On January 26, 2009 the United States Supreme Court issued its latest decision broadening the circumstances under which employees can pursue retaliation claims against their employers under Title VII of the Civil Rights Act of 1964. In Crawford v. Metropolitan Government of Nashville and Davidson Cty., the high court held that the "opposition clause" of the antiretaliation provision of Title VII "extends to an employee who speaks out about discrimination not on her own initiative, but in answering questions during an employer's internal investigation."
The employer conducted an internal investigation into rumors of possible sexual harassment. During the investigation, Vicky Crawford and two other employees were asked whether they had witnessed any inappropriate behavior. All three employees responded that they had been sexually harassed by the employee relations director, Gene Hughes. After finalizing the investigation, the school district took no action against Mr. Hughes but fired Ms. Crawford and the two other employees. Ms. Crawford then filed a charge of discrimination with the Equal Employment Opportunity Commission (EEOC) alleging the school district retaliated against her for reporting Mr. Hughes' sexually obnoxious behavior. She later filed a federal lawsuit over Mr. Hughes' behavior.
The antiretaliation provision of Title VII has two clauses: (1) the opposition clause and (2) the participation clause. The opposition clause makes it unlawful for an employer to discriminate against any employee who has opposed any unlawful employment practice. The participation clause makes it unlawful for an employer to discriminate against any employee who has made a charge, testified, assisted or participated in any manner in an investigation, proceeding or hearing. Ms. Crawford claimed the school district violated both clauses.
The Crawford Decision
The Supreme Court held that Ms. Crawford's statement during the internal investigation that she was sexually harassed by Mr. Hughes was covered by the opposition clause, because "a person can 'oppose' by responding to someone else's questions just as surely as by provoking the discussion, and nothing in the statute requires a freakish rule protecting an employee who reports discrimination on her own initiative but not one who reports the same discrimination in the same words when her boss asks a question."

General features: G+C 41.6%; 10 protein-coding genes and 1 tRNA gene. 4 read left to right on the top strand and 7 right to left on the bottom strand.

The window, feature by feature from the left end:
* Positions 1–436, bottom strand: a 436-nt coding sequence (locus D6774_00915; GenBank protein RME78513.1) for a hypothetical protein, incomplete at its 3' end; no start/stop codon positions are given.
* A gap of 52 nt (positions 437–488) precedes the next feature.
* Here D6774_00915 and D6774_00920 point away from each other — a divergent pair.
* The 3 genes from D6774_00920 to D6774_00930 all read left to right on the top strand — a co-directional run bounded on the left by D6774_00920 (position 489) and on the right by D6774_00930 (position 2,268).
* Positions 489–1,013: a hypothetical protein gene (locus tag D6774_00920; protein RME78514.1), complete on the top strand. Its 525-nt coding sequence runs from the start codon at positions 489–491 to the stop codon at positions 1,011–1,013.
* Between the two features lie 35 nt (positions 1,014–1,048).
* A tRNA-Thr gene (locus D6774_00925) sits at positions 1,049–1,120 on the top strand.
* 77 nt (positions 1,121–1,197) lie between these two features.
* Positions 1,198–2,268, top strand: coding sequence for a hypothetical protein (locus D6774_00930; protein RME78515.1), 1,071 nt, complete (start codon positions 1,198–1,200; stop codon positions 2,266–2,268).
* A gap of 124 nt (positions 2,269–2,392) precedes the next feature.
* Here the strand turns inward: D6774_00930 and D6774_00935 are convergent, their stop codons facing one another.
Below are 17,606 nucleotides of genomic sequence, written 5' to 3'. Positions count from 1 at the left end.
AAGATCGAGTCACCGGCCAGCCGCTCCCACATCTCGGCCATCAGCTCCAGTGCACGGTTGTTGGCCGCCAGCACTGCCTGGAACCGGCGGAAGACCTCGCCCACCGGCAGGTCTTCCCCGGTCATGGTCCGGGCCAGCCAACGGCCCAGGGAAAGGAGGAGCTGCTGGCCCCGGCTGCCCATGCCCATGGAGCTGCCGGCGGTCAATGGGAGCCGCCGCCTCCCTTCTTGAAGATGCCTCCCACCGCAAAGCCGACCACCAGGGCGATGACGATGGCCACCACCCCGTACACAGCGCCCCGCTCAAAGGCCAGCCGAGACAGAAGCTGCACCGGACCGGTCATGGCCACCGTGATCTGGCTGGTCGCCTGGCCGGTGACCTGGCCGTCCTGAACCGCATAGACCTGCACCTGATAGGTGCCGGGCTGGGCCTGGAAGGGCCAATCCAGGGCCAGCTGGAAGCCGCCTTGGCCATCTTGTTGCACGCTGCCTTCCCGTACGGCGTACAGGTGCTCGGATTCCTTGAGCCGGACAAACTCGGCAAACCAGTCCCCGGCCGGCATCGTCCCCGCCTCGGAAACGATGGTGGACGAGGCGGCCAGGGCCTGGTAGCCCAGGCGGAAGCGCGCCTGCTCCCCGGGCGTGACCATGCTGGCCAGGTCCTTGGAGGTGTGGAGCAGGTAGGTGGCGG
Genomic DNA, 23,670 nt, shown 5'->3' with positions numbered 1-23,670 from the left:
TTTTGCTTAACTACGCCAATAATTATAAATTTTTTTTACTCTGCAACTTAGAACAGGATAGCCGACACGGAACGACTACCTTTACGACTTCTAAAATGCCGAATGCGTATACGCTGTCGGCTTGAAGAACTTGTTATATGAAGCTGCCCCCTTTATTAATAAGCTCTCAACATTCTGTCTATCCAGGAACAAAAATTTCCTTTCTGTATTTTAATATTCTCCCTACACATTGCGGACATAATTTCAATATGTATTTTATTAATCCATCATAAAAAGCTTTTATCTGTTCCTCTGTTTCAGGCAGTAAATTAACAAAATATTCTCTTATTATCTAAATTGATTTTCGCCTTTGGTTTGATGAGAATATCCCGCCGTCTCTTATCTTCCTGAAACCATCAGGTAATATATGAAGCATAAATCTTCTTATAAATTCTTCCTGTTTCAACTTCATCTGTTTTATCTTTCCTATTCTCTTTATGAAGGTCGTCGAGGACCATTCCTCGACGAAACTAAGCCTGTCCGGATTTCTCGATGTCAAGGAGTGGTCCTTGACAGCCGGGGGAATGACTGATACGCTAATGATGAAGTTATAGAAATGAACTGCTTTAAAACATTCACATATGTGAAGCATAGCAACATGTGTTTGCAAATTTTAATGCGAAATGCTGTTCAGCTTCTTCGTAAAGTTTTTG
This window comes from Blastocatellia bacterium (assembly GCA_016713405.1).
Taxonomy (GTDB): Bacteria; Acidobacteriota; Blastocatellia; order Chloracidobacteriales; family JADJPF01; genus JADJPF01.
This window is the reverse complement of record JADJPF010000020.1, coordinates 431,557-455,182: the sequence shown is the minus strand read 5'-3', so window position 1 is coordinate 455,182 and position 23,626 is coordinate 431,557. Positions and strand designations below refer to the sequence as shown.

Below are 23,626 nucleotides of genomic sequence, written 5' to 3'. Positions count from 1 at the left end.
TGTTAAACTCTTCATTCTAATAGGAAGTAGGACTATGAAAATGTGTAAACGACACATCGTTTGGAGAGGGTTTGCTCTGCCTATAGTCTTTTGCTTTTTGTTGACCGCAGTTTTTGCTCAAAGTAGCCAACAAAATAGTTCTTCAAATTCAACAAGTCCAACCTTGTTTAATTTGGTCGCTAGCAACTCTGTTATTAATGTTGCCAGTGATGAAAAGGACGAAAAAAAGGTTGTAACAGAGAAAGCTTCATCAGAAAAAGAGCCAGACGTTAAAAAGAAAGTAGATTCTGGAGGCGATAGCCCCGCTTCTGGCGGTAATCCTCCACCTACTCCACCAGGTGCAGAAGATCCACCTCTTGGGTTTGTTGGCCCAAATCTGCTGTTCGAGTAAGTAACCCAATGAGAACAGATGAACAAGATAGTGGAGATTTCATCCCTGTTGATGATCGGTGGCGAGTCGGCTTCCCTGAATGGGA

In addition to its overall holding, there are two other significant aspects of the Supreme Court's decision. First, the Supreme Court expressly rejected the school district's argument that if it decided the case in favor of Ms. Crawford, employers would avoid conducting internal investigations into on-the-job harassment and discrimination in fear of possible retaliation claims. The Supreme Court dismissed the argument as unconvincing and explained that under the Ellerth/Faragher affirmative defense, employers have "a strong inducement to ferret out and put a stop to any discriminatory activity in their operations" as a way to avoid vicarious liability.
Second, the Supreme Court expressly limited its decision to the opposition clause and refused to address Ms. Crawford's argument that the Sixth Circuit misread the participation clause as well. This means that, as of now, the appeals court's position that there is no violation of the participation clause where the employer's internal investigation is not conducted pursuant to a pending EEOC charge remains intact for employers within its jurisdiction.
The Bottom Line
Although the Supreme Court's decision in Crawford may subject some employers to additional retaliation claims, this should not discourage employers from continuing to conduct internal investigations into possible on-the-job discrimination. Failure to investigate and remedy harassing conduct can leave an employer exposed to liability. Employers should consult with counsel before taking any employment action against an individual involved in any way with a workplace harassment investigation. More generally, employers should consult with counsel to be certain their policies are effective for addressing harassment and other inappropriate workplace conduct and for preventing possible retaliation. The Crawford decision further highlights the importance for employers of carefully documenting and recording the reasons supporting their employment decisions.